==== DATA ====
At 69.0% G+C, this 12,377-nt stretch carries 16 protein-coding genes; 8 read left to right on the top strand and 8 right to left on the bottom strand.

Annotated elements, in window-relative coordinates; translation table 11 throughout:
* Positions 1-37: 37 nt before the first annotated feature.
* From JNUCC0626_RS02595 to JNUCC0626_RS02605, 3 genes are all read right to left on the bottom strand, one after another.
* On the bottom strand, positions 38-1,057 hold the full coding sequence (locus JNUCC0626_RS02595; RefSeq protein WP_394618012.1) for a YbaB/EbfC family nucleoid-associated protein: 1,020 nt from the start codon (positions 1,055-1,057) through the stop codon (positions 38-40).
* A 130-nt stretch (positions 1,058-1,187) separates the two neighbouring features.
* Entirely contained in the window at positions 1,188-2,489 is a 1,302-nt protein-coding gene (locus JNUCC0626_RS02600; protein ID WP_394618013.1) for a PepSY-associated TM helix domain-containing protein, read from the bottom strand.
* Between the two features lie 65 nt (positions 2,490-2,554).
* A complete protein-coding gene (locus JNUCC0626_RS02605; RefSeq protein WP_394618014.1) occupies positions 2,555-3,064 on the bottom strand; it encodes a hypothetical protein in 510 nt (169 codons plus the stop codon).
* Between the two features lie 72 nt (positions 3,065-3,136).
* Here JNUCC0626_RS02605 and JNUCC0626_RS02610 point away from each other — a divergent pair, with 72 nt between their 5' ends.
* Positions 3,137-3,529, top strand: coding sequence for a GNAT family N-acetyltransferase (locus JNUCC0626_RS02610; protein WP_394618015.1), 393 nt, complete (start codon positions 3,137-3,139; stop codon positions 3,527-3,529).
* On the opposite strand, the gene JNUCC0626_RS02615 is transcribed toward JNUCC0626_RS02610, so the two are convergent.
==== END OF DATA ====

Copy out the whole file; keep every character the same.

At 69.0% G+C, this 12,377-nt stretch carries 16 protein-coding genes; 8 read left to right on the top strand and 8 right to left on the bottom strand.

Annotated elements, in window-relative coordinates; translation table 11 throughout:
* Positions 1-37: 37 nt before the first annotated feature.
* From JNUCC0626_RS02595 to JNUCC0626_RS02605, 3 genes are all read right to left on the bottom strand, one after another.
* On the bottom strand, positions 38-1,057 hold the full coding sequence (locus JNUCC0626_RS02595; RefSeq protein WP_394618012.1) for a YbaB/EbfC family nucleoid-associated protein: 1,020 nt from the start codon (positions 1,055-1,057) through the stop codon (positions 38-40).
* A 130-nt stretch (positions 1,058-1,187) separates the two neighbouring features.
* Entirely contained in the window at positions 1,188-2,489 is a 1,302-nt protein-coding gene (locus JNUCC0626_RS02600; protein ID WP_394618013.1) for a PepSY-associated TM helix domain-containing protein, read from the bottom strand.
* Between the two features lie 65 nt (positions 2,490-2,554).
* A complete protein-coding gene (locus JNUCC0626_RS02605; RefSeq protein WP_394618014.1) occupies positions 2,555-3,064 on the bottom strand; it encodes a hypothetical protein in 510 nt (169 codons plus the stop codon).
* Between the two features lie 72 nt (positions 3,065-3,136).
* Here JNUCC0626_RS02605 and JNUCC0626_RS02610 point away from each other — a divergent pair, with 72 nt between their 5' ends.
* Positions 3,137-3,529, top strand: coding sequence for a GNAT family N-acetyltransferase (locus JNUCC0626_RS02610; protein WP_394618015.1), 393 nt, complete (start codon positions 3,137-3,139; stop codon positions 3,527-3,529).
* On the opposite strand, the gene JNUCC0626_RS02615 is transcribed toward JNUCC0626_RS02610, so the two are convergent.